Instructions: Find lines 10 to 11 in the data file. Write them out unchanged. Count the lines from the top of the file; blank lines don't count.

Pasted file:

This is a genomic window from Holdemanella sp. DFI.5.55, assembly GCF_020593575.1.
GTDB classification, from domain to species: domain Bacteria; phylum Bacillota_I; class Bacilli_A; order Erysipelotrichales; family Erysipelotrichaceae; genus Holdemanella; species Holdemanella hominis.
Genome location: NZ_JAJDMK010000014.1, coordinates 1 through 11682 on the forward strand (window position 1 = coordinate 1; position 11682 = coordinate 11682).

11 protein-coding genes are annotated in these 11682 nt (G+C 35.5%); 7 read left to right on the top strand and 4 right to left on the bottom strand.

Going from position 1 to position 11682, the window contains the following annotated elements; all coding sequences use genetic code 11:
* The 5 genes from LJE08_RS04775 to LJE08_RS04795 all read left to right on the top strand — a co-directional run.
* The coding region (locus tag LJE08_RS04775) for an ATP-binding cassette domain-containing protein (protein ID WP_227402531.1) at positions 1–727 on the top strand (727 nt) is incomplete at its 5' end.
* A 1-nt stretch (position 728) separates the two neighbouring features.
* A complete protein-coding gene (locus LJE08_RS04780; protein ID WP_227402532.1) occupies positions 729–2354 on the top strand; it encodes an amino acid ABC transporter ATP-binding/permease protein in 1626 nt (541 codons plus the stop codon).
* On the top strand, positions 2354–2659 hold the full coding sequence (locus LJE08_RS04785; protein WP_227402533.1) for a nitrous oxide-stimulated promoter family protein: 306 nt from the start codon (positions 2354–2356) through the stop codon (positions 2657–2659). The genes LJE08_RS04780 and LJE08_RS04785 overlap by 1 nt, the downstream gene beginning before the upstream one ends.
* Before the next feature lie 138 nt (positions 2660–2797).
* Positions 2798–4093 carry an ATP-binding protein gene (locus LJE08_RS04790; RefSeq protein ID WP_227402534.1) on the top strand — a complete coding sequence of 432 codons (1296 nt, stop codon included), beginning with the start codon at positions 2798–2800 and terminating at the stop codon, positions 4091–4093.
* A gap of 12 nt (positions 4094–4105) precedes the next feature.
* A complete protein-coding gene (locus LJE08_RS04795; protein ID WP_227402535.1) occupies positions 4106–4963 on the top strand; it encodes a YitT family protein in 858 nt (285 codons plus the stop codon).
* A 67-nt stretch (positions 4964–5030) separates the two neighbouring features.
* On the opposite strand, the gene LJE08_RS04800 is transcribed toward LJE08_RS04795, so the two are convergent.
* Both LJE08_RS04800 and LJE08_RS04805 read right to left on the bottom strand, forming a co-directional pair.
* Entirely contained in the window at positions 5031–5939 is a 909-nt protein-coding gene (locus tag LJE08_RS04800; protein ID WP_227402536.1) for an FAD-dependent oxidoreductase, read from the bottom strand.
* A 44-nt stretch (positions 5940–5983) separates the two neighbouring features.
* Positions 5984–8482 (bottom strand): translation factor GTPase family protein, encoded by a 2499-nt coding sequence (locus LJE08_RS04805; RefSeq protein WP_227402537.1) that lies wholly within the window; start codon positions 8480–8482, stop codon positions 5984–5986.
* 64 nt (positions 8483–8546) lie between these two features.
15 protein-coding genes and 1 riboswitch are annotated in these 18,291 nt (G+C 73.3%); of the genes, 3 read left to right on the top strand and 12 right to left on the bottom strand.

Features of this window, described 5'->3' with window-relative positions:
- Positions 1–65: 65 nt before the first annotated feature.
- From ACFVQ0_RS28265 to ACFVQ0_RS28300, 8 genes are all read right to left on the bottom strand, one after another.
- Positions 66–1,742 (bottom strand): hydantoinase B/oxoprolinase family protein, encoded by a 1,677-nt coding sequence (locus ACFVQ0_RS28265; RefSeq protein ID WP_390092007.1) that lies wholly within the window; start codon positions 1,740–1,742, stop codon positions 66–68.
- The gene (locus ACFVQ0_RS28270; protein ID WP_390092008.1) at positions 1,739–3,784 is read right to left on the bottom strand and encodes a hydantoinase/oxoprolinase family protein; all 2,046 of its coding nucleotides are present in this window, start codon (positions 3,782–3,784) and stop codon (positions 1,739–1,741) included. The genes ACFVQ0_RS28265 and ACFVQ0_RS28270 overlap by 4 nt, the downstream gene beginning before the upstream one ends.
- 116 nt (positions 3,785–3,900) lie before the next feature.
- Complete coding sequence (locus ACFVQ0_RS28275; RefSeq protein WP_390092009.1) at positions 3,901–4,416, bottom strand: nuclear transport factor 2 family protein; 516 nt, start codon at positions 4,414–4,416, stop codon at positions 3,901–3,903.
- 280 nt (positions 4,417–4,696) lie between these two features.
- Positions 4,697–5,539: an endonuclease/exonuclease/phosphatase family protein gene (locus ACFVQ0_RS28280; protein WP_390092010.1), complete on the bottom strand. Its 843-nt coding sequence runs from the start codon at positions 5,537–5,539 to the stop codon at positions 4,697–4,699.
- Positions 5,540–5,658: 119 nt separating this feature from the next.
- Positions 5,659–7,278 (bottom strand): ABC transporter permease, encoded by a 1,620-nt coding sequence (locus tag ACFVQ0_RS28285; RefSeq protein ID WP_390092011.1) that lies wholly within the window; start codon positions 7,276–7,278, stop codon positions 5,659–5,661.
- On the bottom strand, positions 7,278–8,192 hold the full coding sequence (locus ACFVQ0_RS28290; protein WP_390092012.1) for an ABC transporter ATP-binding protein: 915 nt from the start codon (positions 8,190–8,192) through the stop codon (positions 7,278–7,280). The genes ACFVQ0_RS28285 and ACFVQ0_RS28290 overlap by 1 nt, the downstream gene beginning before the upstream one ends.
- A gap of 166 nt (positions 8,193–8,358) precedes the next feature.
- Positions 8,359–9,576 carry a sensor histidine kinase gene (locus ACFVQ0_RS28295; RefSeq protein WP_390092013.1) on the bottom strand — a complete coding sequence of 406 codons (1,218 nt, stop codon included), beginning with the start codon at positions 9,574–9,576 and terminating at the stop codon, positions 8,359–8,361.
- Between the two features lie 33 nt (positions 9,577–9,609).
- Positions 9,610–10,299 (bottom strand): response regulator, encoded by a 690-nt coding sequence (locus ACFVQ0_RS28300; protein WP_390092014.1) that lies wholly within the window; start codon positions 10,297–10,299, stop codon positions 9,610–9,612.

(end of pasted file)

* On the top strand, positions 2354–2659 hold the full coding sequence (locus LJE08_RS04785; protein WP_227402533.1) for a nitrous oxide-stimulated promoter family protein: 306 nt from the start codon (positions 2354–2356) through the stop codon (positions 2657–2659). The genes LJE08_RS04780 and LJE08_RS04785 overlap by 1 nt, the downstream gene beginning before the upstream one ends.
* Before the next feature lie 138 nt (positions 2660–2797).